I asked a question about grocery shopping that you might be interested in, though I know your question is much broader than food: What’s the most ethical way to get groceries delivered right now?

For me, for non-food purchases, I’ve been buying from smaller companies who have specifically emailed me asking customers to keep buying their products (e.g. I bought a backpack from Peak Design recently, I don’t need it at the moment but I’ve been saving up for it so when they emailed about a sale it made sense to me to get it now). It’s imperfect, but I’ve decided to shop places that will ship through UPS, FedEx, or USPS because I feel like those employees are better able to be protected from the general public than delivery services through Amazon, Shipt, or Instacart. If I can, I will do curbside pickup. We are ordering from local restaurants once a week because they all seem to want that to happen and we are tipping as much as we can.

I’ve also keep an eye out in our local papers for profiles of small businesses who are struggling right now and I have been checking the Instagram pages of places I normally frequent to see if they’re offering alternatives. For example, it turns out a lot of local farms are going to offer online ordering instead of going to the farmer’s market, so I got on the waiting list for one that will offer a contactless pickup. I’ve found these stories usually talk about what business owners want to happen or the Instagram pages might offer something I can do to support them. Like, I found out that my hair stylist is doing video consultations to walk people through cutting their own hair right now.

I am also giving myself room for non-essential items too on a limited basis. I want to practice social distancing for as long as I can and I think that denying myself any novelty is going to make it harder to do that and preserve my mental health. I try to not let perfect be the enemy of good when it comes to shopping as ethically as I can — like the backpack I bought was definitely not a necessity but it brought some joy into our house when it arrived.
posted by the thorn bushes have roses at 3:39 PM on April 13, 2020 [7 favorites]


Sidenote: Amazon is so “bought out “right now, that it’s also pretty much impossible to “bundle “your deliveries in the few boxes. The exception might be Amazon pantry. I’ve been lurking on Amazon trying to fill in some gaps, and everything is all over the place. My usual techniques for putting something in my cart and shipping them by group in minimal boxes is shot to hell.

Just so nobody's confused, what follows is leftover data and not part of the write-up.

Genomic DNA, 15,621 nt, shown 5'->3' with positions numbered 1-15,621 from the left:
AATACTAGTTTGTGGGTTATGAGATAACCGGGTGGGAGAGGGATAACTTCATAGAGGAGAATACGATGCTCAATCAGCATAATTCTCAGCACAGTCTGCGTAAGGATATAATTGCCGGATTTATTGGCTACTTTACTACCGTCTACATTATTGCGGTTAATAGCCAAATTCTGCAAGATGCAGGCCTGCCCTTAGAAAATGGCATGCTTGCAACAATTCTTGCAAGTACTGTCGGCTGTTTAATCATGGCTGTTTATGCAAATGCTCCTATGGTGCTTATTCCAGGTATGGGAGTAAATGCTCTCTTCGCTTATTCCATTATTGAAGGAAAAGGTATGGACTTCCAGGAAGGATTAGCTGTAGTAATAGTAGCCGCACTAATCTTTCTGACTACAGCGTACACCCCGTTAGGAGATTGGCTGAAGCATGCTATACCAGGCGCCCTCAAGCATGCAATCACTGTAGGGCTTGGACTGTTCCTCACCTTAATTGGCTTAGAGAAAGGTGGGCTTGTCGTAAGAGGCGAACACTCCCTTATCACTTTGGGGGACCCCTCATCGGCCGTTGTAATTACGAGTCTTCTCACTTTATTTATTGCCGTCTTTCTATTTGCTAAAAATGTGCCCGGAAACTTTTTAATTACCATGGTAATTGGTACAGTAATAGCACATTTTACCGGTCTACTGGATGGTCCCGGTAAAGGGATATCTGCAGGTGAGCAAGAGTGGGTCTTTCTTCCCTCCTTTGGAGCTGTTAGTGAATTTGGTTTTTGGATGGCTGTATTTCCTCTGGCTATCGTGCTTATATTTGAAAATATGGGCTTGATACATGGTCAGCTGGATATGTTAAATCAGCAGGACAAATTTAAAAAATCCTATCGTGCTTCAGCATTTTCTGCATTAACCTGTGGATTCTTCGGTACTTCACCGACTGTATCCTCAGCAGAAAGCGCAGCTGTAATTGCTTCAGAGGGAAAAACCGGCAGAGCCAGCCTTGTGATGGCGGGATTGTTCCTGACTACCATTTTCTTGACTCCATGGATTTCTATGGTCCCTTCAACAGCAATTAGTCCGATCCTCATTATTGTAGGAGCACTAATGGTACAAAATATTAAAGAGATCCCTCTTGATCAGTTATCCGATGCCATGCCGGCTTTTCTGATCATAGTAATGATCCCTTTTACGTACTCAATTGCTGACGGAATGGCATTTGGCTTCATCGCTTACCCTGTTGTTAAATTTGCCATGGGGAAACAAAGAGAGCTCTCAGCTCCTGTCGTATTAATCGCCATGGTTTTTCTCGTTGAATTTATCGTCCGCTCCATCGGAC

posted by tilde at 6:56 PM on April 13, 2020


I would avoid Amazon because they are actively endangering their workers. Safeway is local, unionized and delivers. We are buying a lot of groceries (cooking way more) but limiting trips to the store.

I am also buying non essentials from the small neighborhood businesses that have figured out a curbside system.

I have also made a trip to the hardware store.

Don't go out until you're free of symptoms though.
posted by latkes at 8:54 PM on April 13, 2020 [2 favorites]


We gave up on being able to find an open grocery delivery slot and joined some meal kit subscription services instead.
posted by Jacqueline at 12:22 AM on April 15, 2020


Thanks for the responses, all. I've been going in circles in my head and your answers have helped me articulate a few different threads and get a better sense of where my priorities are. I've marked a few best answers for what was most helpful for me to consider, personally, but obviously the situation is different for everyone, and we're all just doing the best we can.

Thanks again, and stay safe.
posted by wym at 1:15 PM on April 15, 2020 [1 favorite]